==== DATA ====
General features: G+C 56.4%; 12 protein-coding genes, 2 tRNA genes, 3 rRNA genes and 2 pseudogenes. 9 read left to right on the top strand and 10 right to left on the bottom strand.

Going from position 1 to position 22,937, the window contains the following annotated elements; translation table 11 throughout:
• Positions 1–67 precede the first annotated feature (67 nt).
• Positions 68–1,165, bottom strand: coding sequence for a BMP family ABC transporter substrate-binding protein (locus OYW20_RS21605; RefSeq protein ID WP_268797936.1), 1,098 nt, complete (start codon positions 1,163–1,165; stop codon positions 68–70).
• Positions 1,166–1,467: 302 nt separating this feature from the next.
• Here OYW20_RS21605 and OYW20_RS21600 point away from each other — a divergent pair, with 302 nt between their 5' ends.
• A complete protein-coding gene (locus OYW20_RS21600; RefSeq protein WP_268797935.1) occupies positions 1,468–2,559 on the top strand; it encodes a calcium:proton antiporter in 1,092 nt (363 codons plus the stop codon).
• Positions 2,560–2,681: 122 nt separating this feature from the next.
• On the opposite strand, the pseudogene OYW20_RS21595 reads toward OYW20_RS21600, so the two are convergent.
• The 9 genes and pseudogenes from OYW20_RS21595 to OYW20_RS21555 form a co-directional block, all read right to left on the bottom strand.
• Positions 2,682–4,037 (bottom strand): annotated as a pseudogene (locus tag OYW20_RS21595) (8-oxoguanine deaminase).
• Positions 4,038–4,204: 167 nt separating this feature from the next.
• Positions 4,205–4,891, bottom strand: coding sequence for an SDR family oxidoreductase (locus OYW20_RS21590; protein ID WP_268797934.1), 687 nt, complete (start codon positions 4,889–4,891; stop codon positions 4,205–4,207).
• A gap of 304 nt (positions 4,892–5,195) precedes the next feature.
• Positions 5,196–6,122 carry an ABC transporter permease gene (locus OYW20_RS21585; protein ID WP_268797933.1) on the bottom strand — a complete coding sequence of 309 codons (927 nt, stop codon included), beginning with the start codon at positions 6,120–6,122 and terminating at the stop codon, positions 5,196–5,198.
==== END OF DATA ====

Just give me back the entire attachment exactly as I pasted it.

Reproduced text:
General features: G+C 56.4%; 12 protein-coding genes, 2 tRNA genes, 3 rRNA genes and 2 pseudogenes. 9 read left to right on the top strand and 10 right to left on the bottom strand.

Going from position 1 to position 22,937, the window contains the following annotated elements; translation table 11 throughout:
• Positions 1–67 precede the first annotated feature (67 nt).
• Positions 68–1,165, bottom strand: coding sequence for a BMP family ABC transporter substrate-binding protein (locus OYW20_RS21605; RefSeq protein ID WP_268797936.1), 1,098 nt, complete (start codon positions 1,163–1,165; stop codon positions 68–70).
• Positions 1,166–1,467: 302 nt separating this feature from the next.
• Here OYW20_RS21605 and OYW20_RS21600 point away from each other — a divergent pair, with 302 nt between their 5' ends.
• A complete protein-coding gene (locus OYW20_RS21600; RefSeq protein WP_268797935.1) occupies positions 1,468–2,559 on the top strand; it encodes a calcium:proton antiporter in 1,092 nt (363 codons plus the stop codon).
• Positions 2,560–2,681: 122 nt separating this feature from the next.
• On the opposite strand, the pseudogene OYW20_RS21595 reads toward OYW20_RS21600, so the two are convergent.
• The 9 genes and pseudogenes from OYW20_RS21595 to OYW20_RS21555 form a co-directional block, all read right to left on the bottom strand.
• Positions 2,682–4,037 (bottom strand): annotated as a pseudogene (locus tag OYW20_RS21595) (8-oxoguanine deaminase).
• Positions 4,038–4,204: 167 nt separating this feature from the next.
• Positions 4,205–4,891, bottom strand: coding sequence for an SDR family oxidoreductase (locus OYW20_RS21590; protein ID WP_268797934.1), 687 nt, complete (start codon positions 4,889–4,891; stop codon positions 4,205–4,207).
• A gap of 304 nt (positions 4,892–5,195) precedes the next feature.
• Positions 5,196–6,122 carry an ABC transporter permease gene (locus OYW20_RS21585; protein ID WP_268797933.1) on the bottom strand — a complete coding sequence of 309 codons (927 nt, stop codon included), beginning with the start codon at positions 6,120–6,122 and terminating at the stop codon, positions 5,196–5,198.